Katherine Chandler’s Before It Rains, performed by Open Theatre in stage@leeds, was a divine concoction of brave and beautiful storytelling, and contemporary life’s raw happenings. Punctuated with humour and the tense extremities of humankind, this production is, quite simply, the best show that I have seen a society put on stage during my time at university.
Focusing primarily of the themes of social responsibility, protection, manipulation, and corruption, Before It Rains is set on a forgotten council estate. Gloria (Erin Dempsey), a single mum who enjoys sitting in her garden and drowning her sorrows in vodka and chips, attempts to watch over her son, Michael (Malcolm Webb), a man with high-functioning Asperger syndrome. He digs up soil, and plants flowers, making sure that their front garden is in order. Carl (Morgan Scriven), a newcomer to the area, is an articulate, if not slightly feral, boy who lives with a psychopathic older brother and a violent father. When he takes Michael under his twisted wing, Gloria seems to be able to sense the beginning of a great deal of trouble.
Despite understanding that any show is a collaborative project (and that the production team had clearly worked particularly hard in order to put a show of this calibre on stage), I have to congratulate the cast of Before It Rains for their outstanding performances. Collectively, they were an insanely strong ensemble, and they each managed to impress audiences just as much as individuals; so much so, I found it impossible to pick out a stand-out performer. Normally, as a reviewer, I make a point of ensuring to critique a show as much as I praise it, but my inability to do so in this article is completely down to Dempsey, Webb and Scriven.
Erin Dempsey made for a fantastic Gloria. Balancing the drunken mess of a confused mother with protection, sincerity and responsibility (or lack, thereof) seamlessly is certainly no mean feat. I thoroughly enjoyed having her on stage as the play’s light comic relief, however I was most impressed by the versatility within her acting towards the end of the show. In one of the last scenes, audiences watched her circle and torment Carl like a lioness protecting her young, which was absolutely heart-wrenching, and completely maternally empowering, all at the same time.
I was in awe of Malcolm Webb as Michael. The amount of research and thought that must have gone into his characterisation is astounding. Portraying someone with the complexity of Asperger syndrome is something that takes incredible sensitivity and practice, and Webb hit the nail on the head with everything from his physicality, all the way to his pronunciation and pace of his dialogue.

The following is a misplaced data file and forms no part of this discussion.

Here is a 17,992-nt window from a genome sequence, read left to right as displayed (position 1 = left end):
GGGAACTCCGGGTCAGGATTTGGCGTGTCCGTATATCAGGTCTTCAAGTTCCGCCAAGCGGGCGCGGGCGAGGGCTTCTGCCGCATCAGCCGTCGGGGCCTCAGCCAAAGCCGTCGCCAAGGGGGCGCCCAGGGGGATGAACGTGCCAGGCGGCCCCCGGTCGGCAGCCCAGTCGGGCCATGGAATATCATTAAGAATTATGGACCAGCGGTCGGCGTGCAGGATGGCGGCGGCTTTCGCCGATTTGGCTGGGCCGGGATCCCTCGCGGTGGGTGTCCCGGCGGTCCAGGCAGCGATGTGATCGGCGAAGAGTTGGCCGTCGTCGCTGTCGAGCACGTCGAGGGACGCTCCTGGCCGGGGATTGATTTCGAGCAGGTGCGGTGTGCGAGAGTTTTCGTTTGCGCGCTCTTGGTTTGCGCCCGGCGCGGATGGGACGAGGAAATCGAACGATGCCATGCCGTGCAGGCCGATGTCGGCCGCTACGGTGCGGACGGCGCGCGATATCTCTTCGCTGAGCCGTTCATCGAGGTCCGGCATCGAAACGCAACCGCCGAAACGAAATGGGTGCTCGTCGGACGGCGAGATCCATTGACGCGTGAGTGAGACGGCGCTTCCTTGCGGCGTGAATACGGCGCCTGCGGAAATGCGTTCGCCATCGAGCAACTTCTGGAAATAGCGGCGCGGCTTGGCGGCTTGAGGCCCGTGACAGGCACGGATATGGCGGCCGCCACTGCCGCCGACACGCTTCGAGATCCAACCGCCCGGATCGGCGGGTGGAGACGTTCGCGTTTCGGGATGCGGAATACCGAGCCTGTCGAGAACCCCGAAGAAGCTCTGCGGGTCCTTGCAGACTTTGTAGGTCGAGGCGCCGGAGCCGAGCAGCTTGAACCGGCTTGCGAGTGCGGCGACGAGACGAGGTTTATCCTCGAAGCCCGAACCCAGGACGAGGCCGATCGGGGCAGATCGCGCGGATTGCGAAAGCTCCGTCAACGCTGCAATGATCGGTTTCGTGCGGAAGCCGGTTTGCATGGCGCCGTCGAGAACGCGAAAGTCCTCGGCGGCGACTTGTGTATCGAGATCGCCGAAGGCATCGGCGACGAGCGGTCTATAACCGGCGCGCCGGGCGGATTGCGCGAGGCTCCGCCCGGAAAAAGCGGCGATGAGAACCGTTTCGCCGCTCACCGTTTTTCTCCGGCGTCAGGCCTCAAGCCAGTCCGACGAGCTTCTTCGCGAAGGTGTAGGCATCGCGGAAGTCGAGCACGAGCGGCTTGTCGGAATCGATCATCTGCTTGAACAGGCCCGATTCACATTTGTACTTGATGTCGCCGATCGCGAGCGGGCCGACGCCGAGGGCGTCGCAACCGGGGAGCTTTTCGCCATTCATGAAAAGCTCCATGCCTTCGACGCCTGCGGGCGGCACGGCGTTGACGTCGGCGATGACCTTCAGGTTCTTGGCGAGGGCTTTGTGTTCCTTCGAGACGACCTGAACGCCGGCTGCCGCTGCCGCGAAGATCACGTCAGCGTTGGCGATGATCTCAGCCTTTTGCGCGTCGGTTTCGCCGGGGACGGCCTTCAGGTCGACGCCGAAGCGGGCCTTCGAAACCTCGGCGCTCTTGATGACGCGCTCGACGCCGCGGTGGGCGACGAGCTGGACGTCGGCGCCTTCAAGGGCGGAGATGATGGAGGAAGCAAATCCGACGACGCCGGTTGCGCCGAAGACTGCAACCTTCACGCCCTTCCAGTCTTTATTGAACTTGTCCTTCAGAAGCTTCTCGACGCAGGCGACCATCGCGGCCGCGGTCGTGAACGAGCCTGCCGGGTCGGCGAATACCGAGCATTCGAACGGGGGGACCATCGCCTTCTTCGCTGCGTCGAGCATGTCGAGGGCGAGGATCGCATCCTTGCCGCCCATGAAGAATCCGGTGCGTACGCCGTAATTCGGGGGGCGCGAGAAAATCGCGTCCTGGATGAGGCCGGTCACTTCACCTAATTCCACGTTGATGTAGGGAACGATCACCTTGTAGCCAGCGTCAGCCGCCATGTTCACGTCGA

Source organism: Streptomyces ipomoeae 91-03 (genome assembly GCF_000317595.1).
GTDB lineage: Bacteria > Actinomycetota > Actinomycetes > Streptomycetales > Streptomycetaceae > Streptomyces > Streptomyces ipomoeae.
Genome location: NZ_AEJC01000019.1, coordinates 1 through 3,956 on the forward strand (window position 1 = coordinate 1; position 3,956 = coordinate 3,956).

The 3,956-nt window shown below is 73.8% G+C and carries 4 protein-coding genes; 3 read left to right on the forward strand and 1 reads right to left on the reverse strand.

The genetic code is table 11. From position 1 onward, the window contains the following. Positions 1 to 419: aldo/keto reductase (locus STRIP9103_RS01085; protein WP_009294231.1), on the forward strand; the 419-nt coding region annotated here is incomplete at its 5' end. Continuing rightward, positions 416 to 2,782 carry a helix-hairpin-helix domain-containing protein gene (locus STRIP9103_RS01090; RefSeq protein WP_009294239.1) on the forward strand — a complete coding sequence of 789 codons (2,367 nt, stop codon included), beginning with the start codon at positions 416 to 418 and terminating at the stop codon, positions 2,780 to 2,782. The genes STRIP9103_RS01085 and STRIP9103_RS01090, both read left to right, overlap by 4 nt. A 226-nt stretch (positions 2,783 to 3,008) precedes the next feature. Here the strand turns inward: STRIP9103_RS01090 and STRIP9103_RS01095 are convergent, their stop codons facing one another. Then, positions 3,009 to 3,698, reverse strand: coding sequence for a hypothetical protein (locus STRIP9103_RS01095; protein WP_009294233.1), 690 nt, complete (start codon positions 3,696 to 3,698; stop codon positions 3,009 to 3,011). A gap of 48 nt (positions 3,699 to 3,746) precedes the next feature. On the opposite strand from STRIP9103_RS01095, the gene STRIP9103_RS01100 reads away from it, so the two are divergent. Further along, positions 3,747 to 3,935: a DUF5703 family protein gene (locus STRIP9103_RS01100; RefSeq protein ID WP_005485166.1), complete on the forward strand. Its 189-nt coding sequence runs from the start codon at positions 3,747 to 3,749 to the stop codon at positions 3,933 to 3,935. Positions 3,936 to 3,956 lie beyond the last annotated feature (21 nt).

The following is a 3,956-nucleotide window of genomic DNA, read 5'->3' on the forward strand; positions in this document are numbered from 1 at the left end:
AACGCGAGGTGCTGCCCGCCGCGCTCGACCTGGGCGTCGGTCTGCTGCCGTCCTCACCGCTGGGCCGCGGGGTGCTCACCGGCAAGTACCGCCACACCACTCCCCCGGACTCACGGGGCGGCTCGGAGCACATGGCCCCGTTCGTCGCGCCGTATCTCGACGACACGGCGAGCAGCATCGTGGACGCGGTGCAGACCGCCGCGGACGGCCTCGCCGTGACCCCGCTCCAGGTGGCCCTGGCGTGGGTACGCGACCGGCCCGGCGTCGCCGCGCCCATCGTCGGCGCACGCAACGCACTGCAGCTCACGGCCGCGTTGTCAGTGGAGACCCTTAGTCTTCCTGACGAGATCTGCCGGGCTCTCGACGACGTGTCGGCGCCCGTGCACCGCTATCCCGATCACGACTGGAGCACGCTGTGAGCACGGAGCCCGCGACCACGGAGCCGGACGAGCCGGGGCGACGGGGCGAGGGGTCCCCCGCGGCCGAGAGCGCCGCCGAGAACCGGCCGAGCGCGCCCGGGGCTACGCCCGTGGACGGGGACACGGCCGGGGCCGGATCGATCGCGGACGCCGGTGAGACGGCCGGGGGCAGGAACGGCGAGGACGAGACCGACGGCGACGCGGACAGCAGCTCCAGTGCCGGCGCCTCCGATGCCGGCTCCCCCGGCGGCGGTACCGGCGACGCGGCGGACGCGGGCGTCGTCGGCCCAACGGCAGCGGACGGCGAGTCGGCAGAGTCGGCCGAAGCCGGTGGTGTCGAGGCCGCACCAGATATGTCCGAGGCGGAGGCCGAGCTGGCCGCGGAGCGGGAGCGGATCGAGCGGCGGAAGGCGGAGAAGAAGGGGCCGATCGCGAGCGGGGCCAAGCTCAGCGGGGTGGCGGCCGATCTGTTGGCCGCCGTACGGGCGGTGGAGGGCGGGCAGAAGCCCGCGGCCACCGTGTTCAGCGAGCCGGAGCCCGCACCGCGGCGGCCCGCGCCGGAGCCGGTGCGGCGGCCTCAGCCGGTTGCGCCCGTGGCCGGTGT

Morgan Scriven was perfectly cast. I cannot imagine a portrayal of Carl in any other way now, which is exactly how you want to leave your audiences after a performance. His familiar scouse twang not only immediately reminded me of home, but also enhanced everything about his smarmy, feral interpretation of the character. I would be really interested to see him act in other roles now, as he seemed to portray the rough-and-ready, violent nature of Carl with such ease!
The show’s direction (by Katie Thompson) was the perfect blend of clever, yet simple, which made for a very effective finish, echoing both Dennis Kelly’s DNA and Frantic Assembly’s A Curious Incident of The Dog in The Night Time. I loved how she chose to set the play in a generalised ‘north’, rather than specifically in Cardiff. Often, productions of Before It Rains fall flat in front of audiences that aren’t made up of people from Cardiff, and so this decision made the piece far more accessible for a Leeds audience. I imagine that this decision will work in the company’s favour when they tour with the play as well.
If I was being incredibly picky, my only critique of the show, as a whole, would be the stage lights. In some of the more serious scenes (namely, the physical section where Michael and Carl get in a fight), the set was begging for some darker, more sinister lighting to match the intense atmosphere. However, the use of a camo-net to create a canopy was utter genius, and the lighting worked really well with it.
Overall, I think it is such a shame that Before It Rains was running on the same week that Music Theatre’s Sweeney Todd did. Due to popularity of musical theatre as a genre, their shows naturally bring in larger audiences, and it would have been lovely to see such a fantastic Open Theatre show get the numbers and recognition that it so deserved, rather than losing out on a popularity contest.
I send the biggest of congratulations to the cast and crew; all of your hard work certainly paid off!
Words by Morgan Hartley.